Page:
Tokyo protests over nuclear power
Thousands of people have rallied in a Tokyo park, calling for an end to atomic power and vowing never to give up the fight, despite two years of little change after the nuclear disaster in north-eastern Japan.
Gathering two days ahead of the second anniversary of the March 11 earthquake and tsunami that sent the Fukushima Dai-ichi plant into multiple meltdowns, demonstrators said they would never forget the world's worst nuclear catastrophe since Chernobyl, and expressed alarm over the government's eagerness to restart reactors.
"I can't see what lies ahead. It looks hopeless, but if I give up now, it's over," said Akihiro Nakata, a 47-year-old owner of a construction company, who had a drum slung around his shoulder. "I'd rather die moving forward."
Only two of Japan's 50 working nuclear reactors have been put back online since the disaster, partly because of continuous protests like today's, the first time such demonstrations have popped up in this nation since the 1960s movement against the Vietnam War.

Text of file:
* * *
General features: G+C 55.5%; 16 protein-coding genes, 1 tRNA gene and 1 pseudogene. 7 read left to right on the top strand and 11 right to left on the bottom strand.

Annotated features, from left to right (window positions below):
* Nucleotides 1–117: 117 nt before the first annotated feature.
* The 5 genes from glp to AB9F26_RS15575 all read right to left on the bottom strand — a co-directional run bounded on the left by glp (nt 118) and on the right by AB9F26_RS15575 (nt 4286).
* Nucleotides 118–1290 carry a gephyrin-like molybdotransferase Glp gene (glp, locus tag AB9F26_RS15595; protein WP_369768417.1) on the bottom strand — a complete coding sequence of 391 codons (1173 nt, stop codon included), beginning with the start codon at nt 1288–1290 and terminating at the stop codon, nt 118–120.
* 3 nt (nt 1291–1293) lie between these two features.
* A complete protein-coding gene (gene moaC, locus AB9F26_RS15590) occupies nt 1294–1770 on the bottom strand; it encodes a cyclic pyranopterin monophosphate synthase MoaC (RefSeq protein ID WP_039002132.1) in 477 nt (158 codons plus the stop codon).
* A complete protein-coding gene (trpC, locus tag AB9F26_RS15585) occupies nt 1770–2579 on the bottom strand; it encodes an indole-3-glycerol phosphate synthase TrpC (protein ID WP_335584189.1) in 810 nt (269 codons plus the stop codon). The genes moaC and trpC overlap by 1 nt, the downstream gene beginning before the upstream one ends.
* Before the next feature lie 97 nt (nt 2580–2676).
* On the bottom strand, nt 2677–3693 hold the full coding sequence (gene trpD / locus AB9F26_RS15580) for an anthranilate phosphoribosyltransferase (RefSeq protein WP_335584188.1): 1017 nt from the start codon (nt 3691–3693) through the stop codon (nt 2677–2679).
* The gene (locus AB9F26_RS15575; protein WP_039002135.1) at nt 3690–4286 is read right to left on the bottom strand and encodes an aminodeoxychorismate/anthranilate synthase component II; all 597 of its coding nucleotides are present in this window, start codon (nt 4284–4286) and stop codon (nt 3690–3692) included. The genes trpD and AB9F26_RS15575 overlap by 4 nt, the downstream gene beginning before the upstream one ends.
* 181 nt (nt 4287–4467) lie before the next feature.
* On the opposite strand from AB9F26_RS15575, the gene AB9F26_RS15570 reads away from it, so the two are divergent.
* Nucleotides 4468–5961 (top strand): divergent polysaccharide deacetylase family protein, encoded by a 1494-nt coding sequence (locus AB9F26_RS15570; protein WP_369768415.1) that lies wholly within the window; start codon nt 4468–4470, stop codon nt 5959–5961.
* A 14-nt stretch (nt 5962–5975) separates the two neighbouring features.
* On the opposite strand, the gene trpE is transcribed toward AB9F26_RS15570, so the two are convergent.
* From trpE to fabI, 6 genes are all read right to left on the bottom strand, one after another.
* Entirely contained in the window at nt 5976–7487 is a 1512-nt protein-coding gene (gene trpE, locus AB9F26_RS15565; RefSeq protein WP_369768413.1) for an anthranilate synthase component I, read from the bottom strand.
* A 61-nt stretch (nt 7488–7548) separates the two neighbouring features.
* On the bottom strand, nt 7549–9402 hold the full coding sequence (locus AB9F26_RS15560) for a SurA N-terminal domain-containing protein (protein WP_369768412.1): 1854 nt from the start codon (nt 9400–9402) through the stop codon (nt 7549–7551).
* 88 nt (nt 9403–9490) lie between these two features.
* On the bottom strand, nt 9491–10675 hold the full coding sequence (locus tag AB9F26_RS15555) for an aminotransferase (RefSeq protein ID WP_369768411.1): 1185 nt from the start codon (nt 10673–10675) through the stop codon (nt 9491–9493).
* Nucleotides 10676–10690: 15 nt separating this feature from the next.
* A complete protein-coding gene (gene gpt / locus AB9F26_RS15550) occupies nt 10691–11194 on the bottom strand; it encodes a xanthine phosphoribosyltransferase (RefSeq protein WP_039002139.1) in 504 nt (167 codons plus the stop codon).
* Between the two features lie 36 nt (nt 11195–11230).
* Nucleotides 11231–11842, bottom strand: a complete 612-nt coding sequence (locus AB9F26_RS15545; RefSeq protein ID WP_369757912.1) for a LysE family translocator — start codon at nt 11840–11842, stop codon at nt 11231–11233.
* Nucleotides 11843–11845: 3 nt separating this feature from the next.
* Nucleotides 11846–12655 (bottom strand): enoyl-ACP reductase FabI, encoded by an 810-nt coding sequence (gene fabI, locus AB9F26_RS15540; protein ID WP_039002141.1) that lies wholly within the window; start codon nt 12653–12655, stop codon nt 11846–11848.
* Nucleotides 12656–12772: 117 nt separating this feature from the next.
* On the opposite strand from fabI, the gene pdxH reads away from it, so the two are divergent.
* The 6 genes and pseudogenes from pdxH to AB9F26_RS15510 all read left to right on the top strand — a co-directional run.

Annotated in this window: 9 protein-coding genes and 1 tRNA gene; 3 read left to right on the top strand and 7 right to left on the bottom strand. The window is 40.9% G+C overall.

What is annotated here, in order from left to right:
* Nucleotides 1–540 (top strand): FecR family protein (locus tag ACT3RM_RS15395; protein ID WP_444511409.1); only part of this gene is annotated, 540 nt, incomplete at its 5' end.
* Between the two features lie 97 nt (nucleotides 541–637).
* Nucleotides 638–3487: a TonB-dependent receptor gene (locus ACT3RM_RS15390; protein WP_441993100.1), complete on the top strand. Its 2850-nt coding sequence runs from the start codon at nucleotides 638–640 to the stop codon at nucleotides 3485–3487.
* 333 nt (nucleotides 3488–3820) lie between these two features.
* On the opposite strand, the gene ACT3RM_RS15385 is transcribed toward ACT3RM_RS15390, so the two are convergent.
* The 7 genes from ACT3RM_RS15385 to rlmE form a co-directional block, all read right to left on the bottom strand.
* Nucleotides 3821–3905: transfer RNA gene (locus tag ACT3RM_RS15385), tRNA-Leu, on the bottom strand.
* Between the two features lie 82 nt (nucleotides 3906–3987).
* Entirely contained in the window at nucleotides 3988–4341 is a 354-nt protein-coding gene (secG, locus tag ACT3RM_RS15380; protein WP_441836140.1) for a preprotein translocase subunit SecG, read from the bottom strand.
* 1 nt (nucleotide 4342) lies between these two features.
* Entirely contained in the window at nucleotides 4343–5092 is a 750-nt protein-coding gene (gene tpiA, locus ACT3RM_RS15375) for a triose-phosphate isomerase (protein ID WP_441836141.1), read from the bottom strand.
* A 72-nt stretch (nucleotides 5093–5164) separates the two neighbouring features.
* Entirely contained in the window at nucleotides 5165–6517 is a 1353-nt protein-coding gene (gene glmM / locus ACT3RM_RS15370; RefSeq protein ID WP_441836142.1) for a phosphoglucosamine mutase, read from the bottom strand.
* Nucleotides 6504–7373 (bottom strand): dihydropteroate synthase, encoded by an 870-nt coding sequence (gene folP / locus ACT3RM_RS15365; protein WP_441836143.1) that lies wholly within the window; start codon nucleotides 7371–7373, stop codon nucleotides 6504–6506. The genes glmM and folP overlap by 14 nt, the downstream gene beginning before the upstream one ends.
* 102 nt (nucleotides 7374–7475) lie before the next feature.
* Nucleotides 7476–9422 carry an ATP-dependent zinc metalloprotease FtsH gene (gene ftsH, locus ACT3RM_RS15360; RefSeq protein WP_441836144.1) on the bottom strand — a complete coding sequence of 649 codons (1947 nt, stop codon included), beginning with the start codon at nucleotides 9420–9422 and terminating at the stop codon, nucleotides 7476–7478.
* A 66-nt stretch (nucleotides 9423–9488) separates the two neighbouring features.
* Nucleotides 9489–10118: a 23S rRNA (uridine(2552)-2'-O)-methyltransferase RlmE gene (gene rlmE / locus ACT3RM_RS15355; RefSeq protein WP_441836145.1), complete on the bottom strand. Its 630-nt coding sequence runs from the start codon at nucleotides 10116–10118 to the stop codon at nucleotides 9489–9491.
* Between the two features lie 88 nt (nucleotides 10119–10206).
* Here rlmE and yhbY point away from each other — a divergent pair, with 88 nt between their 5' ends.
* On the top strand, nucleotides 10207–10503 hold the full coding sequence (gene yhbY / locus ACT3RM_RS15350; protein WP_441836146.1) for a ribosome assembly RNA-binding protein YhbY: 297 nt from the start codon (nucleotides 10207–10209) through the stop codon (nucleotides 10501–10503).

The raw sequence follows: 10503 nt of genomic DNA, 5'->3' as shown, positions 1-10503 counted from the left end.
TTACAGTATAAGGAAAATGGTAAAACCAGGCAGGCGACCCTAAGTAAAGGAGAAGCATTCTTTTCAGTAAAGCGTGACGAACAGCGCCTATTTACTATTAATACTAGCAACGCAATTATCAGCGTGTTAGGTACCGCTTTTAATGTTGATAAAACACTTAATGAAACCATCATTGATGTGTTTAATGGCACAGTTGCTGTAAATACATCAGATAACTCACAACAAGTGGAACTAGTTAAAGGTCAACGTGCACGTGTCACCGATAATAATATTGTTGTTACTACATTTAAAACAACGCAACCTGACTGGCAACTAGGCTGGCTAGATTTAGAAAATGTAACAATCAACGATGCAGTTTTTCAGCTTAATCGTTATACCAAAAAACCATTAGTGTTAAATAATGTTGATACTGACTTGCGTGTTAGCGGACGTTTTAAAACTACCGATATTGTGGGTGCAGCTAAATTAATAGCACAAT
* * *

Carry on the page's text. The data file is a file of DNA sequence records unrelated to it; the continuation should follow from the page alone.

People have thronged Tokyo parks on national holidays, and have gathered outside the parliament building every Friday evening. The demonstrations have drawn people previously unseen at political rallies, such as commuter "salarymen" and housewives. Organisers said today's demonstration drew 13,000 people.
Two years after the disaster, 160,000 people have left their homes around the plant, entire sections of nearby communities are still ghost towns, and fears grow about cancer and other sicknesses the spewing radiation might bring.
But the new prime minister elected late last year, Shinzo Abe, hailing from a conservative party that fostered the pro-nuclear policies of modernising Japan, wants to restart the reactors, and maybe even build new ones.
The protesters said they were shocked by how the government was ignoring them.
"I am going to fight against those who act as though Hiroshima, Nagasaki and Fukushima never happened," Nobel Prize-winning writer Kenzaburo Oe told the crowd, referring to the atomic bombings preceding the end of the Second World War. "I am going to fight to prevent any more reactors from being restarted."
The demonstrators applauded, waving signs and lanterns that read "Let's save the children" and "No nukes". Some were handing out leaflets, pleading to save animals abandoned in the no-go zone.